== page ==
It's not enough that I'm overworked, heavily taxed, facing stagflation and recession. I mean, it's worse for me, I'm morally bankrupt too.

Oh no, that's not enough, for the good people at the BBC.

The Beeb have to give me a case of the screaming abdabs with a headline like this.

If I hadn't read further, I'd have been pushed over the edge.

Sunday, 5 October 2008

Take my mother-in-law

Boringly, I have a very good relationship with Katie's parents. Given that she is an only child, and I was instrumental in taking her, kicking and screaming from the family home, one could have expected a different outcome.

But no. In fact, at the time my new father-in-law commented that he'd not lost a daughter, he'd gained a bathroom.

This is the man I have to blame for several things. I knew pretty much nothing about wine or single malt whisky before I met his daughter. Over 14 years later, I still now very little about the two subjects, but I am now rather more frequently three sheets to the wind. It's mainly his fault, although I guess I have been a willing victim.

As they don't live far away, we tend to see the in-laws on a regular basis - last night being a fairly typical example. There is a formula to these occasions.

F-i-l will drive over with Swiss-clock accuracy to pick us up. He used to have this habit of calling us before he left their house, assuming we wouldn't be ready. After we assured him that we weren't asleep or hopelessly mired in an opium haze or somesuch, he stopped doing this.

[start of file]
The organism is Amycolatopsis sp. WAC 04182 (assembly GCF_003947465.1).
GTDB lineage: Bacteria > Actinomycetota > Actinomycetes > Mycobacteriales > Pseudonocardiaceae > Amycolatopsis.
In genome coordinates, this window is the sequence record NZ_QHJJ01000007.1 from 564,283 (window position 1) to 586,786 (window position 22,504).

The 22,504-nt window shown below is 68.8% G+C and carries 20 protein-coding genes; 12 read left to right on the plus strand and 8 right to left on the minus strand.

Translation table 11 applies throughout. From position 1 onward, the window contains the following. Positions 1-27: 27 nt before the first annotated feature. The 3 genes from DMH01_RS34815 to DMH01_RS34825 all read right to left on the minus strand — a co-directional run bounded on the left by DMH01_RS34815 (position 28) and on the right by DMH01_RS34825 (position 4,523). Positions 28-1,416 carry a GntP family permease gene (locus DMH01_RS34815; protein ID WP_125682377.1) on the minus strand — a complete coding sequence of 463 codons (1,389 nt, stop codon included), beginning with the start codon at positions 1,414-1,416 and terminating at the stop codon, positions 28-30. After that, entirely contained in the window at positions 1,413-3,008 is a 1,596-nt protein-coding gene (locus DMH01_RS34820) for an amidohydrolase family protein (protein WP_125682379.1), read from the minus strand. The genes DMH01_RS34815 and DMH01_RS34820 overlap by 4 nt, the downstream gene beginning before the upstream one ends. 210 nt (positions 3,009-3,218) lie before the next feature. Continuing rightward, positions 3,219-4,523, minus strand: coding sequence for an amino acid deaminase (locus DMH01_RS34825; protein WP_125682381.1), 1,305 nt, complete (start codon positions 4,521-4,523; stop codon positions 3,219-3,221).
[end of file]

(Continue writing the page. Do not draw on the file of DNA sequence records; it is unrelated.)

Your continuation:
We will then bolt along the darkened streets of suburban Birmingham (as much as you can 'dart' in a Vauxhall Corsa, I suppose) until we arrive at Chez Inlaw.

M-i-l will be panicking.

It doesn't matter that it's only us. That we've done this scores of times. That we really don't mind a repetition of the fabled Pavlova moment (eternally renamed by us as the Pavlunder). She will have spent much of that day in a state of high anxiety. F-i-l will chide her. We will reassure her. She will pay no heed whatsoever. It's like a tradition.

Dinner will be served, last night's lamb cobbler being a representative sample of the excellence on offer. A lot of wine will be drunk.

A lot.

All action will cease for f-i-l to check his lottery numbers. There will be sighing. Another bottle or two might get opened.

Then the whisky onslaught.

At some point in the evening, one or more of us will be asleep. This number hasn't yet reached four, but it's a close call. A minicab will be called.

I will wake up the following morning with no recollection whatsoever. Perhaps I should write things down?